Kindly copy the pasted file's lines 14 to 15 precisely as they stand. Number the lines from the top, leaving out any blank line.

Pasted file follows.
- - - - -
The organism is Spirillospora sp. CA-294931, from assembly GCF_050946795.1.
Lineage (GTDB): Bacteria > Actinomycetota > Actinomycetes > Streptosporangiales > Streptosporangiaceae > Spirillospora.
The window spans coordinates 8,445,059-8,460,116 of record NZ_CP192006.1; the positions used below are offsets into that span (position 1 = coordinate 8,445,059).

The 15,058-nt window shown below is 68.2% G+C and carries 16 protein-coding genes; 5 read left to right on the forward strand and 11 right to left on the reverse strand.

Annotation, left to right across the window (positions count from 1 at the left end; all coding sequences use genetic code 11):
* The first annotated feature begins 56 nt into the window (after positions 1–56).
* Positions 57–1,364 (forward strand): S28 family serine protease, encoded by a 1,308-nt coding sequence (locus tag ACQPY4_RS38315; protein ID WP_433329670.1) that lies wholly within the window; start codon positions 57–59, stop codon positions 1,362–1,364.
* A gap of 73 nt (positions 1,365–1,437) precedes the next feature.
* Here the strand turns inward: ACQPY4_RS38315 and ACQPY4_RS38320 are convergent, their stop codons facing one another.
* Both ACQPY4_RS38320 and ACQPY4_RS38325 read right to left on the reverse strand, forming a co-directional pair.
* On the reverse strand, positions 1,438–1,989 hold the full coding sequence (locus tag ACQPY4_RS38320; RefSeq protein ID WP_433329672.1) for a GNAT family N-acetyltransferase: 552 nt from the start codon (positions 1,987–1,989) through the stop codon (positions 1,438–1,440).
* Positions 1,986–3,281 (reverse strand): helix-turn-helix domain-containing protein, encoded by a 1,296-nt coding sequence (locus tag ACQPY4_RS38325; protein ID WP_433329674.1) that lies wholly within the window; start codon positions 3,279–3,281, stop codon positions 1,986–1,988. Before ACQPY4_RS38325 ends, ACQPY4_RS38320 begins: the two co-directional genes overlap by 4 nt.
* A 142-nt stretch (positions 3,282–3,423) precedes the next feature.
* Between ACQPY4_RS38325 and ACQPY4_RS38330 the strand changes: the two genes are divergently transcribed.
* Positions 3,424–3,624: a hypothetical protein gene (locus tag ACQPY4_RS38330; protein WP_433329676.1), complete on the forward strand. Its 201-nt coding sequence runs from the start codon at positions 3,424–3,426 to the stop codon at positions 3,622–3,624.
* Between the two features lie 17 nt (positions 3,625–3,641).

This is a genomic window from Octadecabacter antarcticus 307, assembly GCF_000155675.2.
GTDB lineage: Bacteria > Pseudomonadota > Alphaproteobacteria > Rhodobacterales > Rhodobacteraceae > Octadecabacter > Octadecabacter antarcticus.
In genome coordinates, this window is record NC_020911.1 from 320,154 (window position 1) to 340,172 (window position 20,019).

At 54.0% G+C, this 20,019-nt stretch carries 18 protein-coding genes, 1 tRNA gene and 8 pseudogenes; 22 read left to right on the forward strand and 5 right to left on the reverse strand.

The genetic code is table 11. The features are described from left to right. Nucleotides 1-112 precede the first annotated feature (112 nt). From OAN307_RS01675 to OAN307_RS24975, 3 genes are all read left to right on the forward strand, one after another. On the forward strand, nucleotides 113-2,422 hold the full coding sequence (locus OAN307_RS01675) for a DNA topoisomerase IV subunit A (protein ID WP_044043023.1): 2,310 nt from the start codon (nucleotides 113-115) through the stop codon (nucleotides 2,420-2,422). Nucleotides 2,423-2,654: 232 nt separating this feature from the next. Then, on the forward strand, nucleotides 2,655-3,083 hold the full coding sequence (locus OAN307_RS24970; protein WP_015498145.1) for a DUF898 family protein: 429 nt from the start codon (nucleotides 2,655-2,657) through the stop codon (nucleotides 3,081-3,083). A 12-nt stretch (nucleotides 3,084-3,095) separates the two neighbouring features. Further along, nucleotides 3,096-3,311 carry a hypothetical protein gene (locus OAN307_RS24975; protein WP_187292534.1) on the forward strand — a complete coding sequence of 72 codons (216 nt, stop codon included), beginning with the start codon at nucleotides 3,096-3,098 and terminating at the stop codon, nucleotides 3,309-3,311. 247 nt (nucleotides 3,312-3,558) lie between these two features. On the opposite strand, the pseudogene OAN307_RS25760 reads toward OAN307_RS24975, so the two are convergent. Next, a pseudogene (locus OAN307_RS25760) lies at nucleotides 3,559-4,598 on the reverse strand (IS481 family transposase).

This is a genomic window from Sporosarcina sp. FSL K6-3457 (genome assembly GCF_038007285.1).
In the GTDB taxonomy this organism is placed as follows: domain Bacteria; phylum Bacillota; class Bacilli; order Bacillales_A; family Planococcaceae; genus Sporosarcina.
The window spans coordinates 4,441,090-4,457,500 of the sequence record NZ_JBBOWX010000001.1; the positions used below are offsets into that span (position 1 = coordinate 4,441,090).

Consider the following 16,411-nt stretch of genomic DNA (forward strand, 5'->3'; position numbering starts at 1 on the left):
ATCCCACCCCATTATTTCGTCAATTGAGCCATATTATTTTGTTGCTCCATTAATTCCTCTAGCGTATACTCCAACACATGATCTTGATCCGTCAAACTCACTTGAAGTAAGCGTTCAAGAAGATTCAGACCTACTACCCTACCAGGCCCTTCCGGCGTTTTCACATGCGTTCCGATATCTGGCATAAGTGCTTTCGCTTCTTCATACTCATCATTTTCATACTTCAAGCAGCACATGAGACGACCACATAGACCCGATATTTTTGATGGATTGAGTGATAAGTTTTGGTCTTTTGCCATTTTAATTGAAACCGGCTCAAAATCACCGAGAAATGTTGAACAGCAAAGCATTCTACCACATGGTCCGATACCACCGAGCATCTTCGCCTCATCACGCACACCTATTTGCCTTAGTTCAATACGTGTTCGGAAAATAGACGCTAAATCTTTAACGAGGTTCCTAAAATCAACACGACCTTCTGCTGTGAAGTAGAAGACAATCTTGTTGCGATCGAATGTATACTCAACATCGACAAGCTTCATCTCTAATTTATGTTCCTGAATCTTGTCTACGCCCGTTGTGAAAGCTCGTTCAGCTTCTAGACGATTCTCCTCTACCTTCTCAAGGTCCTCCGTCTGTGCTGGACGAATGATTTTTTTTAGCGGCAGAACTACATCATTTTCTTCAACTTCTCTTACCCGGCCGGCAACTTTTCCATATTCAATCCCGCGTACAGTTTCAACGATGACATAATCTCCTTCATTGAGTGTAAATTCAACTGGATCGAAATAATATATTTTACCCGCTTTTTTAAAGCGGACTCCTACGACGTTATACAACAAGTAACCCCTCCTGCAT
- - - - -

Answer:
* Between ACQPY4_RS38325 and ACQPY4_RS38330 the strand changes: the two genes are divergently transcribed.
* Positions 3,424–3,624: a hypothetical protein gene (locus tag ACQPY4_RS38330; protein WP_433329676.1), complete on the forward strand. Its 201-nt coding sequence runs from the start codon at positions 3,424–3,426 to the stop codon at positions 3,622–3,624.